That the conflicts unleashed by Great War did not end in 1918 is well known. World War II and the Cold War clearly constitute key moments in the drama that began in August 1914. This audiobook argues that the battle of ideas which crystallised during the course of the Great War continue to the present. It claims that the disputes about lifestyles and identity - the Culture Wars of today - are only the latest expressions of a century long conflict. There are many influences that contributed to the outbreak of World War One. One significant influence was the cultural tension and unease that disposed significant numbers of artists, intellectuals and young people to regard the War as an opportunity give meaning to their existence. Later these tensions merged with social unrest and expressed themselves through the new ideologies of the Left and the Right. While these ideologies have become exhausted the conflicts of culture persist to this date. That is why there is Still No End In Sight for the battle of ideas set in motion in August 1914. Modern wars did not only lead to the loss of millions of lives. Wars also played a significant role in changing attitudes towards the political ideals of modern time. The Great War called into question the future of liberal democracy. It led to the emergence of radical ideologies, which were in turn discredited through the experience of the Second World War and the Cold War. The current Culture Wars have significantly eroded the status of the values associated with modernity.Through exploring the battle of ideas set in motion in August 1914 - First World War: Still No End In Sight - provides a framework for understanding the changing focus of political conflict from ideology to culture.
©2014 Frank Furedi (P)2014 Audible, Inc.
I am an avid eclectic reader.
This is a newly published book (May 2014) about the WWI by Frank Furedi, a professor of Sociology at the University of Kent at Canterbury. Furedi contest with unlimited pessimism and references to an army of intellectual social commentators, academics and sociologist, (not a single reference or diary by a common person) that spans the century is that the First World War has never ended. Furedi quoted Tony Judt (“Ill Fares the Land”),” the First World War was followed by epidemics, revolutions, the failure of States, currency collapse, unemployment, dictatorship and fascism. Democracy, however, has proved resilient, if battered”. Furedi is not the first to argue that the Great War brought about our decline of trust in our institutions, notions of authority and our lack of values. Furedi’s argument in this book hinges on three main concepts, usefully emboldened in the text.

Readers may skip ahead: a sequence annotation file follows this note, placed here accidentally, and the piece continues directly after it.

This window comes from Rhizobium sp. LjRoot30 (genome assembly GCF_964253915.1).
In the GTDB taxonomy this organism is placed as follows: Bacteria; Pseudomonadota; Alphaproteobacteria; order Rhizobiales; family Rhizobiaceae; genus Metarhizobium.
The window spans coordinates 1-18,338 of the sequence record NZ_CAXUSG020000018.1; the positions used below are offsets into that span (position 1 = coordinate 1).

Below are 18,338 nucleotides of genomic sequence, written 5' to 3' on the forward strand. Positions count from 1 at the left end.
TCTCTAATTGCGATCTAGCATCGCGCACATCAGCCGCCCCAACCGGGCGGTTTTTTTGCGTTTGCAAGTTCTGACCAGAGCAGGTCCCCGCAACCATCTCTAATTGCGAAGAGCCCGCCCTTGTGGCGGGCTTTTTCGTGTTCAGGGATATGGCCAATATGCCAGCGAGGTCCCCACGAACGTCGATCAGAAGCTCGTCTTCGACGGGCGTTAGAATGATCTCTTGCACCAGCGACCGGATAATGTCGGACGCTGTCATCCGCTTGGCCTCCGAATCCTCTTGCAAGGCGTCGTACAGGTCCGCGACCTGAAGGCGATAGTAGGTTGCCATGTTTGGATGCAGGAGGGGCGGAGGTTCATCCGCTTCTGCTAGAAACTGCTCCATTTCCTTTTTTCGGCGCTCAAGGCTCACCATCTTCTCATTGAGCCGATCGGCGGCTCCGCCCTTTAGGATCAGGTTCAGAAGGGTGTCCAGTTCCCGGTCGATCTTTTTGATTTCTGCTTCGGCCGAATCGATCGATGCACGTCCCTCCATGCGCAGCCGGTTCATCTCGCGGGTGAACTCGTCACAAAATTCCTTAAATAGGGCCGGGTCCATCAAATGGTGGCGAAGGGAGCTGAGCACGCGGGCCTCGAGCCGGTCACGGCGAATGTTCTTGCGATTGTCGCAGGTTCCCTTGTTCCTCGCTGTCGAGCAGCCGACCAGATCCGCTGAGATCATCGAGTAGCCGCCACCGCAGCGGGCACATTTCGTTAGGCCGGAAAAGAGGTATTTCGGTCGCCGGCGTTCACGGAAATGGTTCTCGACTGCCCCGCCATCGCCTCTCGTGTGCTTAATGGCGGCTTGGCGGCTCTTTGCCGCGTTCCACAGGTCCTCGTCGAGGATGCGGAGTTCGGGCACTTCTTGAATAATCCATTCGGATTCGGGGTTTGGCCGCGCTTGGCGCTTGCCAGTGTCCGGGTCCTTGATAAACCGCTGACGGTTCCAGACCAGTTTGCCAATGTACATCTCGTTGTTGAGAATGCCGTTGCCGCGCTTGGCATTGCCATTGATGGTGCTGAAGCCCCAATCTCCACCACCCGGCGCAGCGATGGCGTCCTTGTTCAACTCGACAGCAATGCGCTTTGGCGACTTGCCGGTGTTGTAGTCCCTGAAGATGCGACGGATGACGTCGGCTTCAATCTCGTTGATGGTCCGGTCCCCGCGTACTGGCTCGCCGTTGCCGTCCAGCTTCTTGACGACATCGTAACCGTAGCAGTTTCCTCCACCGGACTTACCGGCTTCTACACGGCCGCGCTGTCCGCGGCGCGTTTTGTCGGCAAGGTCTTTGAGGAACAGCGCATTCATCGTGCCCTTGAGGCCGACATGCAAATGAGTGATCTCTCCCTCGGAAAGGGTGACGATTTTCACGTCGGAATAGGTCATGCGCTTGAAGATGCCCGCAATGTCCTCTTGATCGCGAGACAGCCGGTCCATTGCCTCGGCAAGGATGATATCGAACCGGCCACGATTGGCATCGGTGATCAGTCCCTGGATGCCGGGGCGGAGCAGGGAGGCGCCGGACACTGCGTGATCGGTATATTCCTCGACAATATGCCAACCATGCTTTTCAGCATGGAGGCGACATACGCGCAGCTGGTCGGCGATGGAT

1)“Existential insecurity”, which he sees as extending throughout western society
2)“Exhaustion” which is more than battle-weariness and closer to the “end of everything” that has fuelled cultural studies since the oil crisis in the 1970s.
3)The last is an “intellectual crisis experience by western capitalism-recast as the crisis of the intellectual”.
This is an interesting book about the sequence of political thinkers on liberalism, authority and power since 1914. I would have found this book’s arguments more convincing if it had been backed up with some hard detail of how people lived, and how their lives changed in the decades after 1918, in addition to how sociologist argued that their lives were changing. It is an interest exercise; though ultimately somewhat unconvincing in the way it follows a complex event through very different sequences of cultural and intellectual moods. The author framed the book by his own politics. He is self-described as a Libertarian with his roots in the Revolutionary Communist Party (RCP). The book will stimulate your vocabulary, which makes the book ideal for an e-book as the dictionary is only a finger tap away. Jump the second chapter it is a sort of index go directly to chapter three. The narrator was Greg Wagland
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